Recently named Apple’s Game of the Year Runner-Up (missing out to the excellent Threes), Leo’s Fortune is a gem of a platformer, and without a doubt the best game featuring a moustachioed ball of fluff ever made.
Leo has lost his fortune, and it’s up to us, the player, to recover it, whilst uncovering the culprit behind the treasures mysterious disappearance. The story is slight, yet effective in providing background to the globe trotting adventure. The cutscenes feature a simplistic grey scale colour, with Leo narrating in his bizarre Eastern European accent (think Borat meets Aleksandr the Meerkat), which contrasts nicely with the beautifully colourful levels you’re given to explore.
The levels themselves are inventively created, starting off fairly simple to negotiate, before the latter levels crank up the difficulty significantly, but importantly without it ever feeling unfair when you skewer yourself on one of the many traps. To navigate the levels you’re going to need a combination of good timing, and precise control of the intrepid explorer that is Leo.
Controlling Leo is surprisingly intuitive for a touch screen game, with the left half of the screen being used for directional controls, and the right for inflating or deflating Leo, allowing him to glide gracefully between spikes, or to squeeze carefully between narrow gaps. Oftentimes it’s a case of alternating between big Leo and little Leo expertly that is the difference between success and failure, meaning skill and patience is a must. Leo can feel a little floaty to control, particularly initially, however a small meter showing the speed you’re applying to his directional movement as well as forgiving checkpoints help to combat trickier puzzles becoming frustrating.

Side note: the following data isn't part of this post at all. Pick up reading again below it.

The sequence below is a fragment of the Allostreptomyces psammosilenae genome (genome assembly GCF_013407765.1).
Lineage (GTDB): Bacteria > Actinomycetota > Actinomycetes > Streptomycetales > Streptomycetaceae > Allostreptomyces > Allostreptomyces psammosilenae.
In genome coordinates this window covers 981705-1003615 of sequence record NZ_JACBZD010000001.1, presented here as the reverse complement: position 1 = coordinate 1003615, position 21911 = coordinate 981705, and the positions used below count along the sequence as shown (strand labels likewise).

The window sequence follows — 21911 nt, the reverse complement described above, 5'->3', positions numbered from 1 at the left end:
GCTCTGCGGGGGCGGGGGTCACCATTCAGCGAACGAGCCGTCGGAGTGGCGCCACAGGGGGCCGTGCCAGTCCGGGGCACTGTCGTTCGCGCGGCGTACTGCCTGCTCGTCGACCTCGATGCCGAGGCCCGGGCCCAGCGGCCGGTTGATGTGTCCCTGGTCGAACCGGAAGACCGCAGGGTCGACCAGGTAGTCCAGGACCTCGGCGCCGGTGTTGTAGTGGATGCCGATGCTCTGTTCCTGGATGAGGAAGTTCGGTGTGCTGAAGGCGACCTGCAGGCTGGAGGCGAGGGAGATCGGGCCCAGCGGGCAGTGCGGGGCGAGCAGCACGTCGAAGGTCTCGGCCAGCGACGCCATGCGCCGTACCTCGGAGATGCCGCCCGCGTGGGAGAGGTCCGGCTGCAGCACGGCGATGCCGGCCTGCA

The obstacles themselves won’t win prizes for originality – you push blocks, use timing to manoeuvring falling traps and leap spikes, however everything is simply executed with such perfection that it is a joy to breeze through the 20 levels. It’s there however that we find Leo’s Fortune’s greatest flaw – it’s all just too fleeting.
The game can be finished withing just a few short hours, and though each level features a three star system (one for collecting all of Leo’s gold, for perfect runs, and for beating the set time), only the perfectionists amongst us are likely to go back to replay each level for said stars. Upon completion of the game, you are also awarded “Hardcore Mode”, wherein you are tasked with getting through as many levels as possible without dying. This is fun, but quickly leads to repeating the same levels a number of times. Again, with the outstanding level design that’s not a bad thing at all, but a bit more longevity certainly wouldn’t have gone amiss.
Short but sweet, near perfect platforming.
Rating (out of 5):